Most skin disorders are treatable, are managed in varying ways. However, most conditions may reappear due to specific triggers, such as stress or illness. Lifestyle changes in addition to your doctor’s treatment plan may help reduce flare-ups. Common therapies include:

  • Topical– Medicated creams and ointments
  • Oral-Antibiotics and prescription medications
  • Injections– Biologics, steroid, or vitamin injections
Skin problems? We've got a trial for that

Clinical research is vital to adequately cover the complexities of the numerous disorders of the skin in existence. As we learn more about these conditions, improved ways to diagnose, treat, and prevent them can be designed. To learn more about the dermatology studies enrolling here at ActivMed Practices & Research, visit our Portsmouth, NH website, or Beverly, MA.

References:

https://www.drugs.com/slideshow/most-common-skin-conditions-1086

https://www.aafp.org/afp/2001/1201/p1873.html

March 11, 2021
Why are the kidneys important, clinical research

The kidneys are remarkably intricate organs located on either side of the spine in the lower back. They are two bean-shaped organs about the size of fists. It’s perfect; they are the size of fists because they are always fighting for your overall health. This is only the beginning of why the kidneys are so important.

What the Kidneys Do

Each of your kidneys contains around a million filtering units called nephrons. Each unit includes a filter, called the glomerulus, and a tubule. The glomerulus filters your blood, and the tubule returns needed substances to your blood and removes wastes. You eliminate the waste when you urinate. The renal artery brings in the blood. Once filtered, it returns to the body through the renal vein. The kidneys process about 150 quarts of blood a day, turning 1-2 quarts into urine.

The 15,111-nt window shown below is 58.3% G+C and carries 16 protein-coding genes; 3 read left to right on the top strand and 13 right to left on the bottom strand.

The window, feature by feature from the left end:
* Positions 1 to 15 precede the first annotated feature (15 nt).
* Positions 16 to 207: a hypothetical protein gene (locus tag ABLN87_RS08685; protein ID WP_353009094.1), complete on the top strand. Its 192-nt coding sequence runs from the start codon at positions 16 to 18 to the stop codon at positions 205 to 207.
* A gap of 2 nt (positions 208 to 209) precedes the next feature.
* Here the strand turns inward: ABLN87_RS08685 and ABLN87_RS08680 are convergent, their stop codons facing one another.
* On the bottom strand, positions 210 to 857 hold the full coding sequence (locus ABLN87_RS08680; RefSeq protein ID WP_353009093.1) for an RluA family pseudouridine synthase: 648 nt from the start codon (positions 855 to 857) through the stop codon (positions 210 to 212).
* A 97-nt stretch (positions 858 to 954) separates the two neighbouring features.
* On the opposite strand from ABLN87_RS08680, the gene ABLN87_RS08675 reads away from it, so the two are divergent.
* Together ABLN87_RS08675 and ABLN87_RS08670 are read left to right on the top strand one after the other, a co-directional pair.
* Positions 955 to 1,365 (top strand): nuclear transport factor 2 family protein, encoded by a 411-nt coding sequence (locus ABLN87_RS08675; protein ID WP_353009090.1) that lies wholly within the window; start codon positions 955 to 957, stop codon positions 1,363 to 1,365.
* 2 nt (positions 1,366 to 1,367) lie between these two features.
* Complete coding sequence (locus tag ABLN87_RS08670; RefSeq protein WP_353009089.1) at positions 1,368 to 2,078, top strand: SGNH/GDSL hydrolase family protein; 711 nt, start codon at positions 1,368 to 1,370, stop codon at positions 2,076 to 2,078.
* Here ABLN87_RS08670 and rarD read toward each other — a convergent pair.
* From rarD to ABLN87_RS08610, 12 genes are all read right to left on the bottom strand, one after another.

They also are responsible for:

  • Help maintain a healthy balance of water, salts, and minerals—such as sodium, calcium, phosphorus, and potassium—in your blood.
  • Make hormones that help:
  • Control your blood pressure
  • Make red blood cells
  • Keep your bones strong and healthy

Why the Kidneys are Important

Even if 10% of your kidneys were working, you might not notice any symptoms or problems. Each heartbeat sends 20% of the blood to the kidneys. Without blood flowing into a kidney, part or all of it could die. Eventually, that can lead to kidney failure. How the kidneys regulate the useful and harmful substances that are in our body is called renal function. Even if they were assisted artificially, like would not continue without the functions they perform.